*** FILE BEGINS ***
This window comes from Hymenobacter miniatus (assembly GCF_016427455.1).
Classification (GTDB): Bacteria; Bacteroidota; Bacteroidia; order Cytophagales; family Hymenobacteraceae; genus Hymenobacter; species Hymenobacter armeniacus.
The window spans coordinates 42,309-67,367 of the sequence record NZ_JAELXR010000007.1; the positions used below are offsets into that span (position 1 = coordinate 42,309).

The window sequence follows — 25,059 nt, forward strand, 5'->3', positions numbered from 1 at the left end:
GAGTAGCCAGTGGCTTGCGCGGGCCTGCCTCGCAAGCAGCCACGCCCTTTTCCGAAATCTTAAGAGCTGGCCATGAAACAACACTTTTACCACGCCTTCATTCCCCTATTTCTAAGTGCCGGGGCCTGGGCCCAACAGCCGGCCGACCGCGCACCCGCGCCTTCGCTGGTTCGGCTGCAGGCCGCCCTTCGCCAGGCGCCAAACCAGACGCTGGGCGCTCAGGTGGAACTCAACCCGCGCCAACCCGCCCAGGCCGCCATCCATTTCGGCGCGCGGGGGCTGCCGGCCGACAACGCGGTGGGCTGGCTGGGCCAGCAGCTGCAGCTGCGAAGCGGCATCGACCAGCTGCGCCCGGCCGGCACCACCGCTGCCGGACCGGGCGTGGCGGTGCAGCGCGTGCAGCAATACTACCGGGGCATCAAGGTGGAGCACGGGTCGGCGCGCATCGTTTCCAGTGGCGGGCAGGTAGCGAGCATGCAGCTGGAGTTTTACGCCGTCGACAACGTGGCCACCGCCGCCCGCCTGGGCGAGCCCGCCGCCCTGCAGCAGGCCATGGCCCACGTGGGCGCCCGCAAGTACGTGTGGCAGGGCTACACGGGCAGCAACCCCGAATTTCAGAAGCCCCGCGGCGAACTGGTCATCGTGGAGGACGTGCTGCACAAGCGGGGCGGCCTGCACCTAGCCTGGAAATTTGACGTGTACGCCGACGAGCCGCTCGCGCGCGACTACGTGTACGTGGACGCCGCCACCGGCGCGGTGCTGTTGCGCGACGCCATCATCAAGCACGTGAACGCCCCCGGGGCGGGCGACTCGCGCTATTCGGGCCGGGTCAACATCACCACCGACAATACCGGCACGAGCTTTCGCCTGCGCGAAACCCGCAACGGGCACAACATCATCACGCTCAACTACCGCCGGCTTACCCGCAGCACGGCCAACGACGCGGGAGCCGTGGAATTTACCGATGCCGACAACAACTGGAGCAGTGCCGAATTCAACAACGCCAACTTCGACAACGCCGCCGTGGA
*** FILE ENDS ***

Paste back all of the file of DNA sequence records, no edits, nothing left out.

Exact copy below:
This window comes from Hymenobacter miniatus (assembly GCF_016427455.1).
Classification (GTDB): Bacteria; Bacteroidota; Bacteroidia; order Cytophagales; family Hymenobacteraceae; genus Hymenobacter; species Hymenobacter armeniacus.
The window spans coordinates 42,309-67,367 of the sequence record NZ_JAELXR010000007.1; the positions used below are offsets into that span (position 1 = coordinate 42,309).

The window sequence follows — 25,059 nt, forward strand, 5'->3', positions numbered from 1 at the left end:
GAGTAGCCAGTGGCTTGCGCGGGCCTGCCTCGCAAGCAGCCACGCCCTTTTCCGAAATCTTAAGAGCTGGCCATGAAACAACACTTTTACCACGCCTTCATTCCCCTATTTCTAAGTGCCGGGGCCTGGGCCCAACAGCCGGCCGACCGCGCACCCGCGCCTTCGCTGGTTCGGCTGCAGGCCGCCCTTCGCCAGGCGCCAAACCAGACGCTGGGCGCTCAGGTGGAACTCAACCCGCGCCAACCCGCCCAGGCCGCCATCCATTTCGGCGCGCGGGGGCTGCCGGCCGACAACGCGGTGGGCTGGCTGGGCCAGCAGCTGCAGCTGCGAAGCGGCATCGACCAGCTGCGCCCGGCCGGCACCACCGCTGCCGGACCGGGCGTGGCGGTGCAGCGCGTGCAGCAATACTACCGGGGCATCAAGGTGGAGCACGGGTCGGCGCGCATCGTTTCCAGTGGCGGGCAGGTAGCGAGCATGCAGCTGGAGTTTTACGCCGTCGACAACGTGGCCACCGCCGCCCGCCTGGGCGAGCCCGCCGCCCTGCAGCAGGCCATGGCCCACGTGGGCGCCCGCAAGTACGTGTGGCAGGGCTACACGGGCAGCAACCCCGAATTTCAGAAGCCCCGCGGCGAACTGGTCATCGTGGAGGACGTGCTGCACAAGCGGGGCGGCCTGCACCTAGCCTGGAAATTTGACGTGTACGCCGACGAGCCGCTCGCGCGCGACTACGTGTACGTGGACGCCGCCACCGGCGCGGTGCTGTTGCGCGACGCCATCATCAAGCACGTGAACGCCCCCGGGGCGGGCGACTCGCGCTATTCGGGCCGGGTCAACATCACCACCGACAATACCGGCACGAGCTTTCGCCTGCGCGAAACCCGCAACGGGCACAACATCATCACGCTCAACTACCGCCGGCTTACCCGCAGCACGGCCAACGACGCGGGAGCCGTGGAATTTACCGATGCCGACAACAACTGGAGCAGTGCCGAATTCAACAACGCCAACTTCGACAACGCCGCCGTGGA